Oil and Gas Industry Deaths in Oklahoma, 1998-2008
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From 1998 to 2008, 129 people were killed in oil and gas-related incidents in Oklahoma (11% of all work-related deaths in Oklahoma during this time). The most common types of fatal oil and gas-related injuries were motor vehicle crashes (36%) and being struck or crushed by an object (26%). One-fifth of deaths were machine-related. Almost all (99%) fatal injuries involved male workers; ages ranged from 19 to 81 with a median age of 37. Fatal injuries were most common July through September. The largest number of fatal injuries occurred in Texas and Roger Mills Counties. Sixteen percent of workers were not Oklahoma residents.
- A young adult male worker was killed when he was struck by the kelly bushing and drill pipe slips blown out by compressed air used during cleanout of the conductor hole.
- An adult male floor hand was working the tongs on a well servicing unit replacing tubing back in a hole. A setting plate fell from the top of the elevators and struck him in the head. The worker remained in a vegetative state in a nursing home until his death.
- An adult male worker was killed when the rig’s guyline anchors came loose, causing it to collapse. The worker, secured to the derrick with a safety harness, fell with the rig and was crushed by falling drill pipe.
- An adult male worker was killed while adjusting counterweights on a pumping unit. The worker made his adjustments, started the unit, and stepped close to the unit while it was running. He had his back to the counterweights and was struck in the head and back by one of them.
- An older adult male production foreman was driving a pickup back and forth on a country road to work on a well and check a meter. He crossed a set of train tracks (marked only with a railroad crossing sign) several times before being hit by a train on the passenger side of his truck. He was not wearing a seat belt and was ejected through the back passenger window, hit by the train, and thrown against the front of the truck.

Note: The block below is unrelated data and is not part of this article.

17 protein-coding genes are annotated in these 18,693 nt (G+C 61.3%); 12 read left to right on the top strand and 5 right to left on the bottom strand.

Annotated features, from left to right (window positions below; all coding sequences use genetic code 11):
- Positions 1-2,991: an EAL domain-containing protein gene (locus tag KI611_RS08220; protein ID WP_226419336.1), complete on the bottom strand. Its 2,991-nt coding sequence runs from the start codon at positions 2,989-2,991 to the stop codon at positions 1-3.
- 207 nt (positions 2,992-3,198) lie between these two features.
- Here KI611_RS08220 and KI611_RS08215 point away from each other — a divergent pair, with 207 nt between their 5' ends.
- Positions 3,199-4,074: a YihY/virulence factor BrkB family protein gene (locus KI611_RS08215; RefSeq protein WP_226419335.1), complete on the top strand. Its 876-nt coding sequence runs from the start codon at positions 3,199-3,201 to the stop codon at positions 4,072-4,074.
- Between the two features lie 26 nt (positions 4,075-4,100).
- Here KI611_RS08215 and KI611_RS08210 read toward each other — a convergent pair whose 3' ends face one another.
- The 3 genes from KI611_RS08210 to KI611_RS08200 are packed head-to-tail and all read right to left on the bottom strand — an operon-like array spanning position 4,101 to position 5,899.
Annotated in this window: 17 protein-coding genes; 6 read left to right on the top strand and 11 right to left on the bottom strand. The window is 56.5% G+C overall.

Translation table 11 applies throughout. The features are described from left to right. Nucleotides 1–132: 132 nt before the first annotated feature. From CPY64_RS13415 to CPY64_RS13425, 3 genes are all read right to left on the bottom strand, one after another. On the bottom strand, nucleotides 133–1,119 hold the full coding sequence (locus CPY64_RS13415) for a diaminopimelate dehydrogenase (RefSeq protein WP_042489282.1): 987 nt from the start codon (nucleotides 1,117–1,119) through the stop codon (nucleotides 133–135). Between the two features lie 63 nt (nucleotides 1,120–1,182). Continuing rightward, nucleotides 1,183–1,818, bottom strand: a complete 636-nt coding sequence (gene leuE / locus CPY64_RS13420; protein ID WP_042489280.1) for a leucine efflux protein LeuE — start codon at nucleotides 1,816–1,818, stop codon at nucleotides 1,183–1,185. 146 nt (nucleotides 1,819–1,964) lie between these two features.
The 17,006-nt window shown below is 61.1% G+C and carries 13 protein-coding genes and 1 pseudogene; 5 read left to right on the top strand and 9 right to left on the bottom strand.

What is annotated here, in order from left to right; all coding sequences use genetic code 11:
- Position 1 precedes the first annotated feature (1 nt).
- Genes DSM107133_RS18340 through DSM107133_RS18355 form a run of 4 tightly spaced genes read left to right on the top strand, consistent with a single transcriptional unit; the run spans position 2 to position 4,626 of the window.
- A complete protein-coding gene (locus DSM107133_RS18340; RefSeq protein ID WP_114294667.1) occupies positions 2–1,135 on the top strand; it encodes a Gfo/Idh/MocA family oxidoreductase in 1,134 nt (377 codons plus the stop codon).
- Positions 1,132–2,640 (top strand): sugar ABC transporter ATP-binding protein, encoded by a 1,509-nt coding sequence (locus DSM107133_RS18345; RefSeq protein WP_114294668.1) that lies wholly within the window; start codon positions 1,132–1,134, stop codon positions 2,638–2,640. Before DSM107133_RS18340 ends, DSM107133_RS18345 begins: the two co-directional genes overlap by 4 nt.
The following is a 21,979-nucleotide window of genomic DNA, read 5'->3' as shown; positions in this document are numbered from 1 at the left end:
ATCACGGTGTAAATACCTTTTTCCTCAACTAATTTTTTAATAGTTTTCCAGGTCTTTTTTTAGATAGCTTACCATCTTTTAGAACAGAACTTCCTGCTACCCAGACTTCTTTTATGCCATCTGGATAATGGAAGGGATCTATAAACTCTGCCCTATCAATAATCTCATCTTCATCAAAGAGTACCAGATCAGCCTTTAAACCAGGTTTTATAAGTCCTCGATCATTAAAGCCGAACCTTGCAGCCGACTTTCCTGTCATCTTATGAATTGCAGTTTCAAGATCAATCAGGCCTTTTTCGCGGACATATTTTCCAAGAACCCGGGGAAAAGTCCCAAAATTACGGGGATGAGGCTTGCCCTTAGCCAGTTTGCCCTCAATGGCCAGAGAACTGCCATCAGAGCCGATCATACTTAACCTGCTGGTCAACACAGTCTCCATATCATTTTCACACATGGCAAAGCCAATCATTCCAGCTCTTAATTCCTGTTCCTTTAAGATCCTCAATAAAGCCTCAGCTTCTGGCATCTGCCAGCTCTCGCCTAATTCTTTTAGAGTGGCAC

- Develop, implement, and enforce comprehensive safety programs.
- Conduct a pre-job inspection to identify, then eliminate or correct hazards.
- Follow proper lockout/tagout procedures when hazards are identified.
- Ensure that personal protective equipment is worn, including fall protection and respiratory protection where appropriate.
- Double check any rigging or cables to ensure that they are secure and in proper working order.
- Ensure that all equipment is properly maintained, inspected prior to use, and suitably conditioned for the work to be performed.
- Be aware of areas where hazardous energy is released; stand clear of valves and fittings when removing or bleeding off pressure.
- Provide well-lighted work environments.
- Plan for emergencies and identify escape routes.
- Always wear a seat belt when driving.
- Obey posted road signs including speed limits.
- Drive an appropriate speed for road conditions – this may be less than the posted speed limit.
- Secure tools and equipment before traveling to prevent movement of materials.
Injury Prevention Service, OSDH, 1000 NE 10th Street, Oklahoma City, OK 73117
Revised May 2011
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